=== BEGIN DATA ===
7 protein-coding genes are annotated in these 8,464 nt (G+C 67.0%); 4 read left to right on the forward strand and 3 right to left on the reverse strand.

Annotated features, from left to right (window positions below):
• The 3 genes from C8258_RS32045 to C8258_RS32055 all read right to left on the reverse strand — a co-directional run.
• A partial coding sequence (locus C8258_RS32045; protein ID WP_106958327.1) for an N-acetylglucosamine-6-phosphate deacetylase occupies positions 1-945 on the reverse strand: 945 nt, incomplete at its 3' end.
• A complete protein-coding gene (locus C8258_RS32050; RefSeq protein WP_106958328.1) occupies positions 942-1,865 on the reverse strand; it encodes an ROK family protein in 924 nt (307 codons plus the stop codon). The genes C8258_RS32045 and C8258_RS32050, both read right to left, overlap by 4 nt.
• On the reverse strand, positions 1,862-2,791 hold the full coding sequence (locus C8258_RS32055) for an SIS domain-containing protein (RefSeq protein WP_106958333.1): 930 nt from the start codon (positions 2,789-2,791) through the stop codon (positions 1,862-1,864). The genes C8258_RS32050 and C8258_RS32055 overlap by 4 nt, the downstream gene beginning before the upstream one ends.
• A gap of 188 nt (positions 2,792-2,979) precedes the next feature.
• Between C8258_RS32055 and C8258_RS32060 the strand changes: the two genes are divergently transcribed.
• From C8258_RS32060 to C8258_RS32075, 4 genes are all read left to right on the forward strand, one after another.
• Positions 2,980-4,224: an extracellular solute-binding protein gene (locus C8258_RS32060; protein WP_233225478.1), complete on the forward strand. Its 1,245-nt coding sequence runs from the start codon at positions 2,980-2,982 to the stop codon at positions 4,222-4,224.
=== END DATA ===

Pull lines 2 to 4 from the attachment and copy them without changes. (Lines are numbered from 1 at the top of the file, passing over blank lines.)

Annotated features, from left to right (window positions below):
• The 3 genes from C8258_RS32045 to C8258_RS32055 all read right to left on the reverse strand — a co-directional run.
• A partial coding sequence (locus C8258_RS32045; protein ID WP_106958327.1) for an N-acetylglucosamine-6-phosphate deacetylase occupies positions 1-945 on the reverse strand: 945 nt, incomplete at its 3' end.